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Data from: Spatial and spatiotemporal variation in metapopulation structure affects population dynamics in a passively dispersing arthropod

Citation

De Roissart, Annelies; Wang, Shaopeng; Bonte, Dries (2016), Data from: Spatial and spatiotemporal variation in metapopulation structure affects population dynamics in a passively dispersing arthropod, Dryad, Dataset, https://doi.org/10.5061/dryad.18r5f

Abstract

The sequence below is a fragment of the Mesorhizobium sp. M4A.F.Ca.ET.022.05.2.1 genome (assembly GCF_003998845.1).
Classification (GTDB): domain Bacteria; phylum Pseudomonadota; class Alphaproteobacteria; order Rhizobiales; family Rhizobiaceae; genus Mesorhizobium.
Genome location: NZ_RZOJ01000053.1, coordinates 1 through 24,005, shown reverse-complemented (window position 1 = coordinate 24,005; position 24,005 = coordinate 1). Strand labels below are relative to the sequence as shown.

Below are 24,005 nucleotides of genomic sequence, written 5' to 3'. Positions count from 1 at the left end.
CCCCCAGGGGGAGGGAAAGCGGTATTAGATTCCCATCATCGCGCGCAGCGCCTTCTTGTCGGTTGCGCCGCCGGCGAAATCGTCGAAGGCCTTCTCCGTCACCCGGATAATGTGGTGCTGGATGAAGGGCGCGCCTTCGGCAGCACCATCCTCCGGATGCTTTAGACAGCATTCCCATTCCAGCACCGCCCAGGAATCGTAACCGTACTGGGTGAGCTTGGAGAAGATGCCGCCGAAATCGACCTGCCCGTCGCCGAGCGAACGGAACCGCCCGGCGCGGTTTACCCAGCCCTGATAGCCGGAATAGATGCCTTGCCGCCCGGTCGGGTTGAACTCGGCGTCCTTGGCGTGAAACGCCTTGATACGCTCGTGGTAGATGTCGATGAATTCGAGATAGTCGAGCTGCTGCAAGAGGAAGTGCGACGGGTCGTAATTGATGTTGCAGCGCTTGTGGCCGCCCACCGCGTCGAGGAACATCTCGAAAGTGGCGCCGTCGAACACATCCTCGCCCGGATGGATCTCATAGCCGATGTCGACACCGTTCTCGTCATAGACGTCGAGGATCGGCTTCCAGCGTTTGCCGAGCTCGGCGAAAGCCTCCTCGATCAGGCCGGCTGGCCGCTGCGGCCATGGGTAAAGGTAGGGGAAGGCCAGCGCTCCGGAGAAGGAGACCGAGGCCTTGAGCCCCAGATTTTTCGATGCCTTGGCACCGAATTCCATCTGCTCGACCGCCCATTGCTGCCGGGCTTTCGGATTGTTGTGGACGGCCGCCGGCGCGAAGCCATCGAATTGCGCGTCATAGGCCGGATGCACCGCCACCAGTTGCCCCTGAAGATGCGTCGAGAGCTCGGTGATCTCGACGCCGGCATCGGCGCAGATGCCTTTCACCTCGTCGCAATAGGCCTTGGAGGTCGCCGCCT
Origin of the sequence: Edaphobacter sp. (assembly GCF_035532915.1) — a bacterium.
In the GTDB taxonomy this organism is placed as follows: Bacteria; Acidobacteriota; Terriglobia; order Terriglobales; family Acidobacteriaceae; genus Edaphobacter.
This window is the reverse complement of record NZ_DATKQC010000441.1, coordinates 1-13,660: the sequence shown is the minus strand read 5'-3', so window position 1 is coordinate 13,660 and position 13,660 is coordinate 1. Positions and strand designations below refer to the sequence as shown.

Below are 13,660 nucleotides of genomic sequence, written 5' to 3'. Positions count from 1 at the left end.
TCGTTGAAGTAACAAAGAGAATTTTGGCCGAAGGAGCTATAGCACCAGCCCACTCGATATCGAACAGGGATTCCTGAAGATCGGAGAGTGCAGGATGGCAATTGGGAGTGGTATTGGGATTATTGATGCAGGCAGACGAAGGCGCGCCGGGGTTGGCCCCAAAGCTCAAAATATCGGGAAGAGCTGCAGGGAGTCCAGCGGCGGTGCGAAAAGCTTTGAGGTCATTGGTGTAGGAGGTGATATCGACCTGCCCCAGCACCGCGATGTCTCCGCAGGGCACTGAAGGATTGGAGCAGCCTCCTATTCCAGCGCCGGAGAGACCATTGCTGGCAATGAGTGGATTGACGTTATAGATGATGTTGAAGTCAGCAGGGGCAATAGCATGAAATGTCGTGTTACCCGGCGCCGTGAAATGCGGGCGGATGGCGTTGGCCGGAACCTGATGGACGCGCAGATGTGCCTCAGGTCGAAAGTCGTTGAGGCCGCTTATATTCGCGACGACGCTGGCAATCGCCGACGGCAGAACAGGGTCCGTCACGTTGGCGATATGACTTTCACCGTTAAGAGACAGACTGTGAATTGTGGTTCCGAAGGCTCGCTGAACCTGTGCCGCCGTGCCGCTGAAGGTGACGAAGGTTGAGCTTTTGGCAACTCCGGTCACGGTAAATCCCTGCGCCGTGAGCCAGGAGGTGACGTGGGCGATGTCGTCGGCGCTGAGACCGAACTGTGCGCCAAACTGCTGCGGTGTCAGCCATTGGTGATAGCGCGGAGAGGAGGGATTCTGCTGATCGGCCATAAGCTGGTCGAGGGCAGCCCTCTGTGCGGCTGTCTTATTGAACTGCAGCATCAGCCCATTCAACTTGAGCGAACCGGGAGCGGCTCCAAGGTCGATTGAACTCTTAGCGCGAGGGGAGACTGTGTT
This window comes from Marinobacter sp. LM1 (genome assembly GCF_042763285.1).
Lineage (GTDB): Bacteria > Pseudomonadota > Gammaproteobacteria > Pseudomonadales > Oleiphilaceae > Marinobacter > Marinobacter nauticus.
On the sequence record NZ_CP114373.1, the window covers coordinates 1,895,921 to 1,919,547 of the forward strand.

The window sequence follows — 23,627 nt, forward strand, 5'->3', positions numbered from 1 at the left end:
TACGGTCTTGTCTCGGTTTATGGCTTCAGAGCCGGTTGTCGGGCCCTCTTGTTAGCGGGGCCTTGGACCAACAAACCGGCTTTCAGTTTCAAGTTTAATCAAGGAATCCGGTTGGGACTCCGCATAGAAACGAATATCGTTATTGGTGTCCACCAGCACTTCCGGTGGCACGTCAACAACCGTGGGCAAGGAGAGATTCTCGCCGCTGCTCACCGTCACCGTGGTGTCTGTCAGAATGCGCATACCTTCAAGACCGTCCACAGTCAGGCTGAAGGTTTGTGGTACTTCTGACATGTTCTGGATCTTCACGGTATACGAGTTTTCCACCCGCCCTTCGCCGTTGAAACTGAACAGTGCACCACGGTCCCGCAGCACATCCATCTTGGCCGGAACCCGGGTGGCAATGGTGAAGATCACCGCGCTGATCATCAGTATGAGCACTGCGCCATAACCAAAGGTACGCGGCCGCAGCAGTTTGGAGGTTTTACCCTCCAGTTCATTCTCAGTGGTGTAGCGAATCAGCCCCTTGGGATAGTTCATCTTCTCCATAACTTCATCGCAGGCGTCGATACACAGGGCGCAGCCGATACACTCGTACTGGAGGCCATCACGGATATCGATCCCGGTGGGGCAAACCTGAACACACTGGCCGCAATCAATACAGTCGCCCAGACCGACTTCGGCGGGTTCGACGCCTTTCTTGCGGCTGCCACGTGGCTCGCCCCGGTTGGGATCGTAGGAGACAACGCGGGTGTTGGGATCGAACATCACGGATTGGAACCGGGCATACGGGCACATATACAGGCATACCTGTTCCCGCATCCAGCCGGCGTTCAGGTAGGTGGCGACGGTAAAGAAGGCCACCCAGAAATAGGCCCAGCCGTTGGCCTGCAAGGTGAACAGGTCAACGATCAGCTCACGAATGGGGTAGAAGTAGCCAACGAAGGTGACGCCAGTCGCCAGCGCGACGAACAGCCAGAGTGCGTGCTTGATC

1. The spatial and temporal variation in the availability of suitable habitat within metapopulations determines colonization–extinction events, regulates local population sizes and eventually affects local population and metapopulation stability. Insights into the impact of such a spatiotemporal variation on the local population and metapopulation dynamics are principally derived from classical metapopulation theory and have not been experimentally validated. 2. By manipulating spatial structure in artificial metapopulations of the spider mite Tetranychus urticae, we test to which degree spatial (mainland–island metapopulations) and spatiotemporal variation (classical metapopulations) in habitat availability affects the dynamics of the metapopulations relative to systems where habitat is constantly available in time and space (patchy metapopulations). 3. Our experiment demonstrates that (i) spatial variation in habitat availability decreases variance in metapopulation size and decreases density-dependent dispersal at the metapopulation level, while (ii) spatiotemporal variation in habitat availability increases patch extinction rates, decreases local population and metapopulation sizes and decreases density dependence in population growth rates. We found dispersal to be negatively density dependent and overall low in the spatial variable mainland–island metapopulation. 4. This demographic variation subsequently impacts local and regional population dynamics and determines patterns of metapopulation stability. Both local and metapopulation-level variabilities are minimized in mainland–island metapopulations relative to classical and patchy ones.

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